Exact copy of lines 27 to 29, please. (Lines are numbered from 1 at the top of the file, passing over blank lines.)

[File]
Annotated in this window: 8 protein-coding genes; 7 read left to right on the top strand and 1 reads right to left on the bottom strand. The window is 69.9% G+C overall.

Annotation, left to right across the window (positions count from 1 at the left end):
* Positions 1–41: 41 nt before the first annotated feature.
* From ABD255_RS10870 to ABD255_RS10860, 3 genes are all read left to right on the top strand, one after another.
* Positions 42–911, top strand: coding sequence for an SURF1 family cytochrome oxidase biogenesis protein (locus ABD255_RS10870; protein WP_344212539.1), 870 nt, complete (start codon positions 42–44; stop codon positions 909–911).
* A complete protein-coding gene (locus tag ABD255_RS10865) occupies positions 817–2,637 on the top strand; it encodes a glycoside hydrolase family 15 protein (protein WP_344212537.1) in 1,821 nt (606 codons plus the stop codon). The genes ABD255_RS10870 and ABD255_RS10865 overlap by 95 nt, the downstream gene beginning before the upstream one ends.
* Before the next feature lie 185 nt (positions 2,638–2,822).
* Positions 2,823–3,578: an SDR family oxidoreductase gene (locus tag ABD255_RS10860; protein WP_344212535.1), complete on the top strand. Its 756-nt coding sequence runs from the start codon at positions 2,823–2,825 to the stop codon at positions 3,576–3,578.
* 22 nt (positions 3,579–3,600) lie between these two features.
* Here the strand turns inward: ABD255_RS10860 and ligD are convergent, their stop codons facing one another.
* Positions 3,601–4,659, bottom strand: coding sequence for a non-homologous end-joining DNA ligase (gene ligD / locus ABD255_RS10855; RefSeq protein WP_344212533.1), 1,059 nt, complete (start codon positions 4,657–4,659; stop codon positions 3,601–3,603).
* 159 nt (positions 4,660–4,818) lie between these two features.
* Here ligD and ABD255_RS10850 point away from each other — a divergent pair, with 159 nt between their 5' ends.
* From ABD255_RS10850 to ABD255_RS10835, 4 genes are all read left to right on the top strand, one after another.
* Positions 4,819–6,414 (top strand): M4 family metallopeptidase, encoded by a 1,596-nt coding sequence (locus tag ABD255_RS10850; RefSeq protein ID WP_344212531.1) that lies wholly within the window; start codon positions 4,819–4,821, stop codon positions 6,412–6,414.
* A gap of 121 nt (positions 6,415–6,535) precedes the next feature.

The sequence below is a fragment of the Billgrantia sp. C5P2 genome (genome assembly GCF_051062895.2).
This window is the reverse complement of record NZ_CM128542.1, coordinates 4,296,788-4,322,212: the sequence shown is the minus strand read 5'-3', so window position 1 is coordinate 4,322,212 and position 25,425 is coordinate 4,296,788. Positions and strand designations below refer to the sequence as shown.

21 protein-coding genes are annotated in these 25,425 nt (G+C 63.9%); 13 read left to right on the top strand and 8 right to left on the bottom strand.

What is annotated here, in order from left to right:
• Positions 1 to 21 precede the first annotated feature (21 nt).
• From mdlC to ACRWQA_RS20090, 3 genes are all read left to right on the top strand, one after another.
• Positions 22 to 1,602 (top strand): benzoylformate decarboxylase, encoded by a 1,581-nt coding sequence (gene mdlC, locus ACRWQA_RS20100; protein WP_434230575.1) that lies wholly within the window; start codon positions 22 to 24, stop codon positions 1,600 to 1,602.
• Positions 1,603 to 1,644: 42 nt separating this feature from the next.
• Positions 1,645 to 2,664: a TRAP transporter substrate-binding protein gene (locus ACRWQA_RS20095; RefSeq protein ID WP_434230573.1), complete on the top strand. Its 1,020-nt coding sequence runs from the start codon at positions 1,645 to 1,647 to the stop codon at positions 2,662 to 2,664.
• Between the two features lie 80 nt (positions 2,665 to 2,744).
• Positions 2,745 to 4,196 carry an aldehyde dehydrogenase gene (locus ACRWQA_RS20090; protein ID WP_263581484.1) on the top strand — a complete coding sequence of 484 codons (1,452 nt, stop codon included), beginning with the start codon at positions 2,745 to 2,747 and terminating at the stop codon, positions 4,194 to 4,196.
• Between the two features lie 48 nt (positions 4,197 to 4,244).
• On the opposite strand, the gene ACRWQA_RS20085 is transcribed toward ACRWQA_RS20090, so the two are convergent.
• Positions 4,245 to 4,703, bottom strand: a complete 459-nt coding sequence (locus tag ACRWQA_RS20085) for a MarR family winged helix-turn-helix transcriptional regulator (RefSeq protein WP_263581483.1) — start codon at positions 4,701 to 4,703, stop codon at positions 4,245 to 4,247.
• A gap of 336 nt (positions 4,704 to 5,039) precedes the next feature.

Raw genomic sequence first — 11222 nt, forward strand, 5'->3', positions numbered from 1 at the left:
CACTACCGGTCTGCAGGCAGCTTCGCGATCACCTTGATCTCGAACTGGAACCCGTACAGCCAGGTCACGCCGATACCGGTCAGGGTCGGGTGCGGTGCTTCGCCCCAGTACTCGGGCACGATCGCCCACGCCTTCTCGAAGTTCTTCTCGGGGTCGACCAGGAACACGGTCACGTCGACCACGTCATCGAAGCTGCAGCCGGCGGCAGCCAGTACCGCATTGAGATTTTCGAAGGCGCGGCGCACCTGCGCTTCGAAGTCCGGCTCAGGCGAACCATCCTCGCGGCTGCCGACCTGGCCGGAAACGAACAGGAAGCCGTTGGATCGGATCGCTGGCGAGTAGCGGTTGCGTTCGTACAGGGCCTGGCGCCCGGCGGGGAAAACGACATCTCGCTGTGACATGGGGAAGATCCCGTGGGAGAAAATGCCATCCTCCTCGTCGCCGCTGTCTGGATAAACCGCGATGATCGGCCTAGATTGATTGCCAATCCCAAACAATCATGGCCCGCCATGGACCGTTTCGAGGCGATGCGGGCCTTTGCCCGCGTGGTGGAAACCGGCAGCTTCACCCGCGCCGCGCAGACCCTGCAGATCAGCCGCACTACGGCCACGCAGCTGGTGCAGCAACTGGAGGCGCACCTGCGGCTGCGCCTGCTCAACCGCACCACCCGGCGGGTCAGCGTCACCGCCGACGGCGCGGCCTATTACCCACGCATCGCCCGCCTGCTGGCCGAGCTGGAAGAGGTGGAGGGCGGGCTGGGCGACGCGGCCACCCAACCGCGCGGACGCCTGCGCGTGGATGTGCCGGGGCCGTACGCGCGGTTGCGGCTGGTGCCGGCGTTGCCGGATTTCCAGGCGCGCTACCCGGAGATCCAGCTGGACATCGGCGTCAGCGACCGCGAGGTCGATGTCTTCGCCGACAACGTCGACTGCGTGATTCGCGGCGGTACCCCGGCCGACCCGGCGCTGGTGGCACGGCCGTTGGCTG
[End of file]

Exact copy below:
• Positions 2,745 to 4,196 carry an aldehyde dehydrogenase gene (locus ACRWQA_RS20090; protein ID WP_263581484.1) on the top strand — a complete coding sequence of 484 codons (1,452 nt, stop codon included), beginning with the start codon at positions 2,745 to 2,747 and terminating at the stop codon, positions 4,194 to 4,196.
• Between the two features lie 48 nt (positions 4,197 to 4,244).
• On the opposite strand, the gene ACRWQA_RS20085 is transcribed toward ACRWQA_RS20090, so the two are convergent.